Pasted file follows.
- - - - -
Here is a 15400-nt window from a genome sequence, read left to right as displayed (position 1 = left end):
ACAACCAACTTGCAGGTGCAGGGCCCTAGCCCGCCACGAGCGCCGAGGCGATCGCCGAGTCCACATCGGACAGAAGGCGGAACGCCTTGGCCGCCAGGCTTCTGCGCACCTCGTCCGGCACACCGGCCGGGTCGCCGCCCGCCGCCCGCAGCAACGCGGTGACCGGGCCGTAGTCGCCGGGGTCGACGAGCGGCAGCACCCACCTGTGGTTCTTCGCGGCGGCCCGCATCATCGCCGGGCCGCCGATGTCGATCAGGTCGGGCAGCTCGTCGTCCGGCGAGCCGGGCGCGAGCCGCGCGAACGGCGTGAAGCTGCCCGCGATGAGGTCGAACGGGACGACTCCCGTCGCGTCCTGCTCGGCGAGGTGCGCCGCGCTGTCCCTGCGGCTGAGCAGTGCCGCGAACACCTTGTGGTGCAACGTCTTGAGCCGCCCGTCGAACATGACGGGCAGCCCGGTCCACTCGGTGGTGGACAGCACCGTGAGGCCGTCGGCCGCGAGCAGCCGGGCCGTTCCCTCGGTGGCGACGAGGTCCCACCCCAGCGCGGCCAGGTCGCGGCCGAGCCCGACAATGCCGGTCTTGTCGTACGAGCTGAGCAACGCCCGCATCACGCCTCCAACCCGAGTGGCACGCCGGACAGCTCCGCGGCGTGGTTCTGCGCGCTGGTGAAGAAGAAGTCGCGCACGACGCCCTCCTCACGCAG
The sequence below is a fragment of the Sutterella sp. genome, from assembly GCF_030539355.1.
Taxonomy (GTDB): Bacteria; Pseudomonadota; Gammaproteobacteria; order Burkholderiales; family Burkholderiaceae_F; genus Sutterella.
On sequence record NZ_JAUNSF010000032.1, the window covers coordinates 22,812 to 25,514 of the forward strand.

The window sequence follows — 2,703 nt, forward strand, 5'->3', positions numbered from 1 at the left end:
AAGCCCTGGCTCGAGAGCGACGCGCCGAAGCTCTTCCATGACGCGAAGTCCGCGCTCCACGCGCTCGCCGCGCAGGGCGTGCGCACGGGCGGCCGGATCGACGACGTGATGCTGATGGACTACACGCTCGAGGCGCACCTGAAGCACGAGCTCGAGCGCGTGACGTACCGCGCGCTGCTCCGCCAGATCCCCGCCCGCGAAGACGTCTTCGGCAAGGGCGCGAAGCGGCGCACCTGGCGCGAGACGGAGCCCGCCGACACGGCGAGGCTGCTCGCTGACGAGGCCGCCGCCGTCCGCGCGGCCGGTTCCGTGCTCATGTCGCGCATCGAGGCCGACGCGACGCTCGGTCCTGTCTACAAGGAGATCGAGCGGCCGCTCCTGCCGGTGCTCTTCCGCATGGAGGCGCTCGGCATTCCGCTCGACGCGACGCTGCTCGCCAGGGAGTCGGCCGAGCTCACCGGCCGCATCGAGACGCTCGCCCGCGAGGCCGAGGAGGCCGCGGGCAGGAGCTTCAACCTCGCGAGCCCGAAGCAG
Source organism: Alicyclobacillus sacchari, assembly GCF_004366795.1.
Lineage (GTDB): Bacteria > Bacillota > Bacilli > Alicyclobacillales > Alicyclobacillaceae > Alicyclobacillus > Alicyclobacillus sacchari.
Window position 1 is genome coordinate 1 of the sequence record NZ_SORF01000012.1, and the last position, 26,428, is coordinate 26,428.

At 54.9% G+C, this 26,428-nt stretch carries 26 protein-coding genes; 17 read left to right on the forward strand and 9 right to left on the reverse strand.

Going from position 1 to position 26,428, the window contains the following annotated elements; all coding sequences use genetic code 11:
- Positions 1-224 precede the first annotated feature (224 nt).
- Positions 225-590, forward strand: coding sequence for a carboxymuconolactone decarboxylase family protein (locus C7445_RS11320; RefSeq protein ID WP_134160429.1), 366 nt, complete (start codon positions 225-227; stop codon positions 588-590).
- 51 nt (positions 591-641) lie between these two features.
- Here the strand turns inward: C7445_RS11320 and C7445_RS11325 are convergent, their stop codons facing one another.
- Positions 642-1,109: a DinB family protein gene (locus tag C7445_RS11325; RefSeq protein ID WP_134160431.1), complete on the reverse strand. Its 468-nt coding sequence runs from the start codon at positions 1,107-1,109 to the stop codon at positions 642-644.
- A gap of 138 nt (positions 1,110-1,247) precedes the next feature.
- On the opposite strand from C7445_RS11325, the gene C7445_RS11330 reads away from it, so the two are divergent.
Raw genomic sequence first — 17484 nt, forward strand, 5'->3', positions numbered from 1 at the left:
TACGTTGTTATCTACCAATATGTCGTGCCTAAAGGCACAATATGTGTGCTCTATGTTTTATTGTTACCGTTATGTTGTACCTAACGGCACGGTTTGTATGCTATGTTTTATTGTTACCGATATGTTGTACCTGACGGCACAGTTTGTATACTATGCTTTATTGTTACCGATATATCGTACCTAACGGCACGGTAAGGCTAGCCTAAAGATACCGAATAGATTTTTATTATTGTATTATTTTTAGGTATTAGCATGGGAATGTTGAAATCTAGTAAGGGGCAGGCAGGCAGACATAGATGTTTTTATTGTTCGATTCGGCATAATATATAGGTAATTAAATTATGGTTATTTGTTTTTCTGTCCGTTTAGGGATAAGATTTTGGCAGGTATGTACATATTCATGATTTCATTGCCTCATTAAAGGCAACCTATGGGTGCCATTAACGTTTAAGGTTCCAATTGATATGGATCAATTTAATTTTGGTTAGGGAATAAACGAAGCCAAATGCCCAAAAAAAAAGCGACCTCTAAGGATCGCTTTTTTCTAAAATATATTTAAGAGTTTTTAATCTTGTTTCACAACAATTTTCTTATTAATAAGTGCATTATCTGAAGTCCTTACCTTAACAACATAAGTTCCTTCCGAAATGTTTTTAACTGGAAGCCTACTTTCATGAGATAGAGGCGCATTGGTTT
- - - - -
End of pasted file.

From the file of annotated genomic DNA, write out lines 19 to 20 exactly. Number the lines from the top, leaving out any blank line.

- On the opposite strand from C7445_RS11325, the gene C7445_RS11330 reads away from it, so the two are divergent.
Raw genomic sequence first — 17484 nt, forward strand, 5'->3', positions numbered from 1 at the left: